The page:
Cleft and craniofacial

Children with Prominent Ears

​Having prominent ears may negatively affect a child’s self-image because he looks different and may be teased by peers. This can lead to poor development of interpersonal relationships, social withdrawal, and even depression.

For minor degrees of deformity, no intervention may be needed.

Surgical Correction

For severe degrees of congenital deformity or birth defect, otoplasty (surgical correction) is warranted in children who are not at excessive risk of under anesthesia and surgery. If the auricle (outer projecting portion of the ear) is 85% of adult size by the time a child is 4 years old, otoplasty can be considered. The procedure is not very painful or risky and generally yields good results, although occasionally, revision surgery is needed.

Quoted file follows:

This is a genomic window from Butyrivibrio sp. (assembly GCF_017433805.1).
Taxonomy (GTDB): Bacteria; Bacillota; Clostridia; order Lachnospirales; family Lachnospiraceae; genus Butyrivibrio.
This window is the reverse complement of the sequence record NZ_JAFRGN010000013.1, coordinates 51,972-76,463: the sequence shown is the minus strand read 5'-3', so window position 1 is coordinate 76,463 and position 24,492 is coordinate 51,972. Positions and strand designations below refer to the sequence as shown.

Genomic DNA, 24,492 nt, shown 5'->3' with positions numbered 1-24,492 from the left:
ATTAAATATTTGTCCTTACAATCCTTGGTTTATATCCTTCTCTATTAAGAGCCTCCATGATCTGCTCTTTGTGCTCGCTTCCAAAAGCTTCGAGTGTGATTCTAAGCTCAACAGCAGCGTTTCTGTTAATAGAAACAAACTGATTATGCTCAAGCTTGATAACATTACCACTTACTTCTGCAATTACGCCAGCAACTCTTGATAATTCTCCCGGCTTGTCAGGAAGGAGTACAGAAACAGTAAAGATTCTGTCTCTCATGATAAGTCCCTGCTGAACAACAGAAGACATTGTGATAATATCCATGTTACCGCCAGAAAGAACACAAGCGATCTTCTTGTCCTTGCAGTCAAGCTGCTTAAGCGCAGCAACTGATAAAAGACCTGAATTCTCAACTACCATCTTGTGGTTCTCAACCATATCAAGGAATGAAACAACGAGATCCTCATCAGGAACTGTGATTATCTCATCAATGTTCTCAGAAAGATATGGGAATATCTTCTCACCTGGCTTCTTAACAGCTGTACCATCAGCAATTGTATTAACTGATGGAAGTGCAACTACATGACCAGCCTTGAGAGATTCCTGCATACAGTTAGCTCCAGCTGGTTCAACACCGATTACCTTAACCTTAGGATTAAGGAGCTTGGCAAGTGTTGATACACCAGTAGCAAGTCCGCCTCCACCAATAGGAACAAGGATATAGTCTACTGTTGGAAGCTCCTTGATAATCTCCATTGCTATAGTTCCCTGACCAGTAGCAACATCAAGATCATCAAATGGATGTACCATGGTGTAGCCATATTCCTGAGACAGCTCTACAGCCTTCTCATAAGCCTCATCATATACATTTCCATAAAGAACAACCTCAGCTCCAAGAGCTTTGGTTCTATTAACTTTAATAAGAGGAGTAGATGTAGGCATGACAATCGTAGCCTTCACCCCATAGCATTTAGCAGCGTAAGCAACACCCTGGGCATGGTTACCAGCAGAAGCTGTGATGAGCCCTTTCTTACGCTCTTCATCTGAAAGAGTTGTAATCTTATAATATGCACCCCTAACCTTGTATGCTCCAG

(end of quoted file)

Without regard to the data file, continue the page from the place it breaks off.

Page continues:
Insurance Coverage for Otoplasty

Unfortunately, health insurance companies frequently consider otoplasty to be a cosmetic procedure and will not provide payment for the operation. Check your plan for specifics.

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